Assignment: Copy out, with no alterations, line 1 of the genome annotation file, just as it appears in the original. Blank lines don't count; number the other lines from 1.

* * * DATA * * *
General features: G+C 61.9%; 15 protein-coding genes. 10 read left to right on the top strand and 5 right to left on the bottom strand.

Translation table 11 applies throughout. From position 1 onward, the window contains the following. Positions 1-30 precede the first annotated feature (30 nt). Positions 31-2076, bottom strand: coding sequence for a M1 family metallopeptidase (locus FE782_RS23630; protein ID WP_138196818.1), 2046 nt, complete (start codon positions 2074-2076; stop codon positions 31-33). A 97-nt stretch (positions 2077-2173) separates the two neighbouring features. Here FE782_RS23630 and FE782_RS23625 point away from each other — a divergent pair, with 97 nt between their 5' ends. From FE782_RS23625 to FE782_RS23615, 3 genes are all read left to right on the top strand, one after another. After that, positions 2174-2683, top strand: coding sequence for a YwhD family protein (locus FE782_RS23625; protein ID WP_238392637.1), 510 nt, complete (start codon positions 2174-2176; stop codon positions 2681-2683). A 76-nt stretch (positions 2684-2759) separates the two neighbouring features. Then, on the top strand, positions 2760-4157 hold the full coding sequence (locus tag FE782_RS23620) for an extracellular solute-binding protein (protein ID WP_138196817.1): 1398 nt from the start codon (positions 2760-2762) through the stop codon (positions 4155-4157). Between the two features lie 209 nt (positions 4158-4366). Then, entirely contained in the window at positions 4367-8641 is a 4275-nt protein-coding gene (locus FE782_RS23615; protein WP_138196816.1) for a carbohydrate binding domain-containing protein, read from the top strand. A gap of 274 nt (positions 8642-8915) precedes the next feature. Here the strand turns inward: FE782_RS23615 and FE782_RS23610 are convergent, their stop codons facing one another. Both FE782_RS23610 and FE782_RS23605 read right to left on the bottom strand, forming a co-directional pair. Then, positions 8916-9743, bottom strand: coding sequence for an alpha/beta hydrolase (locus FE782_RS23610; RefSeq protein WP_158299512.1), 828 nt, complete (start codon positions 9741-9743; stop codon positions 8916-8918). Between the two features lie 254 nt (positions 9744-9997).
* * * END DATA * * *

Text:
General features: G+C 61.9%; 15 protein-coding genes. 10 read left to right on the top strand and 5 right to left on the bottom strand.